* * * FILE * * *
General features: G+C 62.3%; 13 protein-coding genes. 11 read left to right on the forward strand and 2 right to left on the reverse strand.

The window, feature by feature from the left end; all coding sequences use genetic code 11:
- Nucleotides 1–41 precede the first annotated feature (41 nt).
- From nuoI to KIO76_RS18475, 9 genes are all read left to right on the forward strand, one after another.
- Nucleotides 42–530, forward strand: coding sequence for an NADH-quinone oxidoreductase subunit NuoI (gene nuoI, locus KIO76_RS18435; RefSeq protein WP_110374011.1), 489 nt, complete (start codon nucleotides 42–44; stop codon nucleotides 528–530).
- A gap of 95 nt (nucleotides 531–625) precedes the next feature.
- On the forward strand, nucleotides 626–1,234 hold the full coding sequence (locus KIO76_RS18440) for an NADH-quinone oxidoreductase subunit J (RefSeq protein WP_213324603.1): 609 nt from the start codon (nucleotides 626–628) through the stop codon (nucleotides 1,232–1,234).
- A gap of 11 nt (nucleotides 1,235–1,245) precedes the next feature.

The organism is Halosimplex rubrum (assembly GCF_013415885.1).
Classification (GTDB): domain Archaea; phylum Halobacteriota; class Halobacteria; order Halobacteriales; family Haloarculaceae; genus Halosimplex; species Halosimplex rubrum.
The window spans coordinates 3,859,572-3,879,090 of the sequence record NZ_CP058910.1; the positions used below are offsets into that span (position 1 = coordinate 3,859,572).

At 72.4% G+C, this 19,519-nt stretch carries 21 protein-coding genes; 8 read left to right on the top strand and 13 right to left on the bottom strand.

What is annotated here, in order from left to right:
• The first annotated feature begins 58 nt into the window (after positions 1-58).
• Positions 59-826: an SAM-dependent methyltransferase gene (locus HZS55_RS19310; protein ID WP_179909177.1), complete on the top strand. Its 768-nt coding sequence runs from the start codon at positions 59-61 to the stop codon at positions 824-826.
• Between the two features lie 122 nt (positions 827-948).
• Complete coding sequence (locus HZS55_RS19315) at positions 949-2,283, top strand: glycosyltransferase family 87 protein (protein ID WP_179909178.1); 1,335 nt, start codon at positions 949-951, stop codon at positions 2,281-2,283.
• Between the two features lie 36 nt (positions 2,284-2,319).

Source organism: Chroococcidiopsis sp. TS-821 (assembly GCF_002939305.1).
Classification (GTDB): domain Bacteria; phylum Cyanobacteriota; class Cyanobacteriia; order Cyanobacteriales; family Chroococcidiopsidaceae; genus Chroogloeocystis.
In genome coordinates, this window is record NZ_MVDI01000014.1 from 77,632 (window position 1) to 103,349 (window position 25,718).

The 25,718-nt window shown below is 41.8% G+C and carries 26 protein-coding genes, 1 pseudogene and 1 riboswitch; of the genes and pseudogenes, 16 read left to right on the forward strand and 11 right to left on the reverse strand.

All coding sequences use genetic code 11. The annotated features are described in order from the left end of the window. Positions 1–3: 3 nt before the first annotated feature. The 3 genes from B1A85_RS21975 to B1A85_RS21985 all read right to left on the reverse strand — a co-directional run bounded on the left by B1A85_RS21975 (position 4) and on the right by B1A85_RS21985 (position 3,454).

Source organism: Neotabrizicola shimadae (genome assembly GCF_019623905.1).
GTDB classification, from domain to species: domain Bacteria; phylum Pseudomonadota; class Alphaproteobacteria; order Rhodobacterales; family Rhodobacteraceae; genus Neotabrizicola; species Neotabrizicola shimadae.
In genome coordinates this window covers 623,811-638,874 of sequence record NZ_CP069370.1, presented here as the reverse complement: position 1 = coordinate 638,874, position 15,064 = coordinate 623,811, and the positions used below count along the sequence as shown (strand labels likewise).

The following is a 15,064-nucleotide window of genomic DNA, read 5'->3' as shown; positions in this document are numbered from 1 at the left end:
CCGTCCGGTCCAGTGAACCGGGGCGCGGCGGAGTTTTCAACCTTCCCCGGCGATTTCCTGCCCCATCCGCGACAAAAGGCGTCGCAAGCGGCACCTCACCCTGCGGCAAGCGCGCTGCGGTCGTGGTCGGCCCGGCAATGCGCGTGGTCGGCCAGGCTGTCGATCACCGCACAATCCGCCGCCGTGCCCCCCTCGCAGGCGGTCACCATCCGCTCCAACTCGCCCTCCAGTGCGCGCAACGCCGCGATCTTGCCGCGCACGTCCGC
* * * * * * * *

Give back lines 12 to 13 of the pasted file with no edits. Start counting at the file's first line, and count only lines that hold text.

At 72.4% G+C, this 19,519-nt stretch carries 21 protein-coding genes; 8 read left to right on the top strand and 13 right to left on the bottom strand.

What is annotated here, in order from left to right: